Blog Post

Charles Darwin & farmers agreed, on some things.

Admiralty map of the Galápagos prepared from data provided by Captain Robert Fitzroy, whose signature and inscription appear at the top.

Farm & Pick-Your-Own Orchards: Mon-Sat 8AM-5PM, Sun 1PM-5PM, Open Columbus Day monday, too!

Maze: Fri & Sat 10AM-10PM, Sun 1-6PM, Columbus Day 10AM-4PM

Winery: Sat 12-5PM, Sun 1PM-5PM

Charles Darwin & farmers agreed, on some things.

Hello from the farm!

Charles Darwin was an English scientist who did his work throughout the 1800’s most famously for his theory of evolution. I certainly am not qualified to launch a discussion on that, but I was struck by one of his quotes,

“It is not the most intellectual of the species that survives; it is not the strongest that survives, but the species that survives is the one that is able best to adapt and adjust to the changing environment in which it finds itself.”

The shorter version:

“It is not the strongest species that survive, nor the most intelligent, but the ones most responsive to change.”

This is where Darwin and farmers agree. Have you known a stellar high school athlete who can’t adapt to the college environment? Have you known a brilliant co-worker who left for the job of a lifetime, only to find it was more challenging than expected?

Conversely, have you known a student who wasn’t top of the class, but studied like crazy to make it? Have you known a musician with no prodigy-style talent who practiced and fought through the audition process to win a spot?

America was founded and settled by people who had first to become good farmers to avoid starvation. Their struggle was a life or death battle to adapt to the changing environment. If they failed, they died.

The Marine’s unofficial slogan is “Improvise, adapt and overcome.” It captures the spirit to accomplish your goals; knowing roadblocks and challenges are a part of the journey.

Back to farmers. This season we’ve faced a killing frost, a broken supply chain for growing materials, a shortage of fruit trees, cleaning protocols to implement, complete change in spreading the word, Red-Level lockdowns, rainy weekends, and on and on.

Challenges and change come with agriculture. Farmers must be willing to sense a change coming, throw out the plan they thought was going to work, then as the Marines do, “Improvise, Adapt and Overcome.”

Beyond that, one must be willing to try and fail, then try again. I can’t tell you the number of failures we’ve had this year! Logistical, fruit growing, marketing, procedures – we’ve been failing like crazy all year!!

Yet, here we are. Times like these make me think about how we are teaching our children and preparing them for a world that absolutely will not go according to plan.

Are you teaching your kids how to adapt and survive? Are you teaching them to rise up and try again after they fail? Are you letting them fail?

The temptation is to work to eliminate pain from our lives; to eliminate discomfort from our kids’ lives. Laughably, we make these attempts knowing full well that our kids will have to endure pain in the future. That’s just life!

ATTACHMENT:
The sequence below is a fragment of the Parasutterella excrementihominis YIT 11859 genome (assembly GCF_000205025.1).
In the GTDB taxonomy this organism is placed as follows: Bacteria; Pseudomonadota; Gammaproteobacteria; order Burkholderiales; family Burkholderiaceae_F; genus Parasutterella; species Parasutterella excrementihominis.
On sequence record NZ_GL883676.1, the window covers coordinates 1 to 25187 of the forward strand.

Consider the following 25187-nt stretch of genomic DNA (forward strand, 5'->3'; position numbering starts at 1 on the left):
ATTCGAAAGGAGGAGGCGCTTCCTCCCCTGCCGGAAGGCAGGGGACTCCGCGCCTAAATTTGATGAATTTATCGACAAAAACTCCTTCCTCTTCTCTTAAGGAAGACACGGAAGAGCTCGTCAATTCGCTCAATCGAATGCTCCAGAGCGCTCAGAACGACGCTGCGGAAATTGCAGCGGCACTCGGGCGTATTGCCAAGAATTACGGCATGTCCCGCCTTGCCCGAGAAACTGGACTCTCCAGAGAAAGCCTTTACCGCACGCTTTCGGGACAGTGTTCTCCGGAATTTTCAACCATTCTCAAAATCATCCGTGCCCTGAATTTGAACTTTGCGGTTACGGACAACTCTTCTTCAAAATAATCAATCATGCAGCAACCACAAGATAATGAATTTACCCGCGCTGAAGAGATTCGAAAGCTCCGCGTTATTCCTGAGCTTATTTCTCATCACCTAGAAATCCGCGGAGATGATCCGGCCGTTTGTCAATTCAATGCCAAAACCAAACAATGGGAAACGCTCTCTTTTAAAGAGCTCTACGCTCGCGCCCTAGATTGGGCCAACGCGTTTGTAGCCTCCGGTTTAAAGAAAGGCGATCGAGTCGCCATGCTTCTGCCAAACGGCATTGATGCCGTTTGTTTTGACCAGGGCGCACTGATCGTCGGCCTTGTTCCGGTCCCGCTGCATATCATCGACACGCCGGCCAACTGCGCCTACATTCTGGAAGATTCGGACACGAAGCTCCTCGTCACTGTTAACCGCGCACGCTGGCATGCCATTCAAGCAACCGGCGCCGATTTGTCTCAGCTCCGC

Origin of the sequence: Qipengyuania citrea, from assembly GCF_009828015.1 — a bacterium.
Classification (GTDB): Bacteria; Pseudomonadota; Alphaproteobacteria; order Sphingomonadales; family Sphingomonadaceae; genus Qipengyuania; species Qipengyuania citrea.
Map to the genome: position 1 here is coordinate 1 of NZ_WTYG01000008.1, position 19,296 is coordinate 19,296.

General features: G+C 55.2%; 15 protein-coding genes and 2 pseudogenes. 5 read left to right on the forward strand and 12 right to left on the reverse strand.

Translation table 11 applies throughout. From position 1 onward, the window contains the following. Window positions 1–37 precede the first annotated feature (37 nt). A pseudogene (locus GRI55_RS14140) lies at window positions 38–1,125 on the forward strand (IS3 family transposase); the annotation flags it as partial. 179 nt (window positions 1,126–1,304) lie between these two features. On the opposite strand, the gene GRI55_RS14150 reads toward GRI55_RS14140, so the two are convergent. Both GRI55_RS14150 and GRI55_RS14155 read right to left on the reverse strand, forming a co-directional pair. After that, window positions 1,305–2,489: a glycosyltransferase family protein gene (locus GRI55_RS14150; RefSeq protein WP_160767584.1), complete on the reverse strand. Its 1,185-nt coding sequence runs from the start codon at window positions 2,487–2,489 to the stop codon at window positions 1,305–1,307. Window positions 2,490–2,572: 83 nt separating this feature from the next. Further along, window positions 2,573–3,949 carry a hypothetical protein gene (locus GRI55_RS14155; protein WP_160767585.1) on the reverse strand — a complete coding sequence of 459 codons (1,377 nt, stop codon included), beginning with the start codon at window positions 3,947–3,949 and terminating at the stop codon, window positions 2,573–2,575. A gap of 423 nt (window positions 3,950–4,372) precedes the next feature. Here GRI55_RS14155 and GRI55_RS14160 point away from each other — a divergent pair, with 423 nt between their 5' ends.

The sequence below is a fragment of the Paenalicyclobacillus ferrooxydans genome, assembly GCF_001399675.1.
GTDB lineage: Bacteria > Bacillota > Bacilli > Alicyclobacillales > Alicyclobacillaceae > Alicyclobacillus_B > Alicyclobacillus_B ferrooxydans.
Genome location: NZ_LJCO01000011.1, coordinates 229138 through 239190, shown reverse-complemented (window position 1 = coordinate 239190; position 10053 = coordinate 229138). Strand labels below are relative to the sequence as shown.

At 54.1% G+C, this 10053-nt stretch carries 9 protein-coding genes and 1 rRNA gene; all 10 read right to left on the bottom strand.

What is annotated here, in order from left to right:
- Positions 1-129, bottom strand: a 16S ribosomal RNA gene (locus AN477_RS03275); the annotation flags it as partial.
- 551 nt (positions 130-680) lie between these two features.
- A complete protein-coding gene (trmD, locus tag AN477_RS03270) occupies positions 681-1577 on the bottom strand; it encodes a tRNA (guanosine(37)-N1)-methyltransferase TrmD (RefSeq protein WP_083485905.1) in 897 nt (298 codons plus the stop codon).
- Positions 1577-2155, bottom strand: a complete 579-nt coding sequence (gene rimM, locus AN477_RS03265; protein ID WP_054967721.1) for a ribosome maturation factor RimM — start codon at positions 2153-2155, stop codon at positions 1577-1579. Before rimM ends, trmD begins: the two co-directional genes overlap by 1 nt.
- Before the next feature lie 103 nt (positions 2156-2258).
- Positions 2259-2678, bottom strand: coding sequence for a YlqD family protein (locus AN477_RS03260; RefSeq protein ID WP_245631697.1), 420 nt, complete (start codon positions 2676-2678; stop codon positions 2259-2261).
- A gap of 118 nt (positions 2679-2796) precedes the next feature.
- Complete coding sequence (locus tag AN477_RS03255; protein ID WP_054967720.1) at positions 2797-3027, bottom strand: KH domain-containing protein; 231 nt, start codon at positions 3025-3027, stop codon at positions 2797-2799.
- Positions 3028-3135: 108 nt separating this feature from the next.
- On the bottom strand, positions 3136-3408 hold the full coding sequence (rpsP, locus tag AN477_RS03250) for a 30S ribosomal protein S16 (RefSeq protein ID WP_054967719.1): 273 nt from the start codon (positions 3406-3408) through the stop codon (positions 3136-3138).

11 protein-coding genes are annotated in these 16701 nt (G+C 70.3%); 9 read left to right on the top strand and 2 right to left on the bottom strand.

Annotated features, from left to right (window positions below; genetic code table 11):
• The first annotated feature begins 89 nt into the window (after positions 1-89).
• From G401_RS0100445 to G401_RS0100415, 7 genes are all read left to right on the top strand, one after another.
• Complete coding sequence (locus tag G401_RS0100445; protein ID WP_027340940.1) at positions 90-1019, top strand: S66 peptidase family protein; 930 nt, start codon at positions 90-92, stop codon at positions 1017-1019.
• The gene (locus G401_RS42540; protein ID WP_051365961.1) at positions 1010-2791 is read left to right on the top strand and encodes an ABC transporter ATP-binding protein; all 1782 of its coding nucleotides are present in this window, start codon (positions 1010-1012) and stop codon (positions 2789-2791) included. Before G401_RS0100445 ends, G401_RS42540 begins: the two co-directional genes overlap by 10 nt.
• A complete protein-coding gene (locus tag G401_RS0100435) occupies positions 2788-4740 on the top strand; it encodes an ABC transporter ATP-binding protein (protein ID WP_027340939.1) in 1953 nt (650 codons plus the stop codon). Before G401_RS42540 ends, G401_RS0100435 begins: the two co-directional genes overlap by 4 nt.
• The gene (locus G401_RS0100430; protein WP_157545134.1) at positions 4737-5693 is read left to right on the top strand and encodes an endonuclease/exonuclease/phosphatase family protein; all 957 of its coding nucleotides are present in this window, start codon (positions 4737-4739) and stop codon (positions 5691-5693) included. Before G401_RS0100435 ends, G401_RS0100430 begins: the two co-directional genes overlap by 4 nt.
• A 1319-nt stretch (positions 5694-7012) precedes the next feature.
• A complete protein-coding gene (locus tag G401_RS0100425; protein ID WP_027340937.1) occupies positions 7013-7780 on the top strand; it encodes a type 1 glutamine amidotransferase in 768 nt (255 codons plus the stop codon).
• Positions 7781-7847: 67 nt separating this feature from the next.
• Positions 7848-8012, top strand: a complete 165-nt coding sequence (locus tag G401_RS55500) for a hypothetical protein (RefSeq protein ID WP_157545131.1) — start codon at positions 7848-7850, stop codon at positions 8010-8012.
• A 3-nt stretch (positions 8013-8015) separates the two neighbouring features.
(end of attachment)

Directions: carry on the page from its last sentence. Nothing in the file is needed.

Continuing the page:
So as we learn, grow, and adapt here on the farm, and you learn, grow, and adapt in your own life, look beyond your immediate circumstances for a moment. Look into your kids’ future and allow them to fail this week at something, and when they do, resist the temptation to swoop in and save them from the pain.

Instead, ask them how they feel, what they could have done better, and what changes they need to make to avoid failure in future academics, sports, music, writing, or friendships moving forward.

Think about it, “It is not the strongest species that survive, nor the most intelligent, but the ones most responsive to change.”

That is some GREAT news because neither you nor I are the smartest. We are likely not the strongest.

In fact, the ONLY controllable point in that quote is our ability to get better and better at adapting to change. THAT is something we can control and something we can teach and pass on to our kids.

See you soon on the farm,

Farmer Hugh

APPLES: Get Honeycrisp in the Farm Market, York Imperial, JonaGold, Mutsu, Crispen, Rome, Smoothee Golds, Red Chief, Jonees, Stayman, and Empire Apples u-pick this weekend.

Pick-your-own is our favorite way for our apples to find a home, and you can get the #1 varieties while supplies last in the orchards.

  1. Just $24/half bu, just $20 if you pick 2 or more bags.
  2. Remember that we’ll be selling these as pick-your-own in our one-time-use plastic 1/2 bushel picking bags so you can safely take the apples home after picking. Please, no containers from home.

Everyone enjoyed the old pictures, so here’s another of Farmer Hugh at about age 7 rototilling with a 850 JD tractor – this tractor lives on as a decoration in the Barnyard Board Game – You can sit on it when you come to visit!


Pumpkin Patch Prime Picking this weekend!

Bring your mask for shopping indoors, riding the wagon and interacting with our staff, then enjoy mask-free picking as you can easily social distance in the gigantic pumpkin patch

Pumpkins are just $.75 per pound, but NO pumpkin costs more than $15 – no matter how big.

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